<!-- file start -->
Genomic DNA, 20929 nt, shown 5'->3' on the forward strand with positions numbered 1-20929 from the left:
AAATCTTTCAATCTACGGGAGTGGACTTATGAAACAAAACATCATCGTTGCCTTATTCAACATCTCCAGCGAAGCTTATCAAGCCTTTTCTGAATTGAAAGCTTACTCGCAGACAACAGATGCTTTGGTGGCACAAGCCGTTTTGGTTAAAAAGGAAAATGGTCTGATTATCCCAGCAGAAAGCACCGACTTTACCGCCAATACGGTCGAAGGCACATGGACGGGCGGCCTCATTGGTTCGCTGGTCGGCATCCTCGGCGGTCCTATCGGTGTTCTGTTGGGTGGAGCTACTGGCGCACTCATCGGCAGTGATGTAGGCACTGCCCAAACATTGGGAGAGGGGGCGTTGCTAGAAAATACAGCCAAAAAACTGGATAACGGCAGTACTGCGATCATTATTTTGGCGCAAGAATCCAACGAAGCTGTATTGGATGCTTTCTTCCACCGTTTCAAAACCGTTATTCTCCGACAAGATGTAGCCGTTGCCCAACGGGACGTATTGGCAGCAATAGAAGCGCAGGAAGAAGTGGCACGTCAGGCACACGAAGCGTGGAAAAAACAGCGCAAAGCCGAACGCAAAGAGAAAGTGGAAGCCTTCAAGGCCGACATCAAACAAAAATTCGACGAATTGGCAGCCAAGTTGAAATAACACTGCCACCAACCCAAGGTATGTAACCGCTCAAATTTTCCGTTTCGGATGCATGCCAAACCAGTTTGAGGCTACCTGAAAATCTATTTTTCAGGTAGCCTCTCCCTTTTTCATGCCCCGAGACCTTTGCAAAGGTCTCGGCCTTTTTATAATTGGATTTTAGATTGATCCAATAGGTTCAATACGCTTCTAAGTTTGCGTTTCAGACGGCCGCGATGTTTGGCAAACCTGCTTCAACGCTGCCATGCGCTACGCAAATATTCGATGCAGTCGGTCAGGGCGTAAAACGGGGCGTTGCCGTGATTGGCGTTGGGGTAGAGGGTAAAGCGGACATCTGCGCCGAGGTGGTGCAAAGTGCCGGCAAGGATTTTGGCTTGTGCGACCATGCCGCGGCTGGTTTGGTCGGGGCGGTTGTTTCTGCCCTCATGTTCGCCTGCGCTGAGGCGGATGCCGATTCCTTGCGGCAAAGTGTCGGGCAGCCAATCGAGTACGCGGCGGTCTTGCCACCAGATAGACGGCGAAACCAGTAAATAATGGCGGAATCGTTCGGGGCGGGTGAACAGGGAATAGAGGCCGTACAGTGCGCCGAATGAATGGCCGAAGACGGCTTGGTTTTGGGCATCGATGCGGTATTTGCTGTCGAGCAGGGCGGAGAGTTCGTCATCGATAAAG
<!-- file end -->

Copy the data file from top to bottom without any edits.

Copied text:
Genomic DNA, 20929 nt, shown 5'->3' on the forward strand with positions numbered 1-20929 from the left:
AAATCTTTCAATCTACGGGAGTGGACTTATGAAACAAAACATCATCGTTGCCTTATTCAACATCTCCAGCGAAGCTTATCAAGCCTTTTCTGAATTGAAAGCTTACTCGCAGACAACAGATGCTTTGGTGGCACAAGCCGTTTTGGTTAAAAAGGAAAATGGTCTGATTATCCCAGCAGAAAGCACCGACTTTACCGCCAATACGGTCGAAGGCACATGGACGGGCGGCCTCATTGGTTCGCTGGTCGGCATCCTCGGCGGTCCTATCGGTGTTCTGTTGGGTGGAGCTACTGGCGCACTCATCGGCAGTGATGTAGGCACTGCCCAAACATTGGGAGAGGGGGCGTTGCTAGAAAATACAGCCAAAAAACTGGATAACGGCAGTACTGCGATCATTATTTTGGCGCAAGAATCCAACGAAGCTGTATTGGATGCTTTCTTCCACCGTTTCAAAACCGTTATTCTCCGACAAGATGTAGCCGTTGCCCAACGGGACGTATTGGCAGCAATAGAAGCGCAGGAAGAAGTGGCACGTCAGGCACACGAAGCGTGGAAAAAACAGCGCAAAGCCGAACGCAAAGAGAAAGTGGAAGCCTTCAAGGCCGACATCAAACAAAAATTCGACGAATTGGCAGCCAAGTTGAAATAACACTGCCACCAACCCAAGGTATGTAACCGCTCAAATTTTCCGTTTCGGATGCATGCCAAACCAGTTTGAGGCTACCTGAAAATCTATTTTTCAGGTAGCCTCTCCCTTTTTCATGCCCCGAGACCTTTGCAAAGGTCTCGGCCTTTTTATAATTGGATTTTAGATTGATCCAATAGGTTCAATACGCTTCTAAGTTTGCGTTTCAGACGGCCGCGATGTTTGGCAAACCTGCTTCAACGCTGCCATGCGCTACGCAAATATTCGATGCAGTCGGTCAGGGCGTAAAACGGGGCGTTGCCGTGATTGGCGTTGGGGTAGAGGGTAAAGCGGACATCTGCGCCGAGGTGGTGCAAAGTGCCGGCAAGGATTTTGGCTTGTGCGACCATGCCGCGGCTGGTTTGGTCGGGGCGGTTGTTTCTGCCCTCATGTTCGCCTGCGCTGAGGCGGATGCCGATTCCTTGCGGCAAAGTGTCGGGCAGCCAATCGAGTACGCGGCGGTCTTGCCACCAGATAGACGGCGAAACCAGTAAATAATGGCGGAATCGTTCGGGGCGGGTGAACAGGGAATAGAGGCCGTACAGTGCGCCGAATGAATGGCCGAAGACGGCTTGGTTTTGGGCATCGATGCGGTATTTGCTGTCGAGCAGGGCGGAGAGTTCGTCATCGATAAAG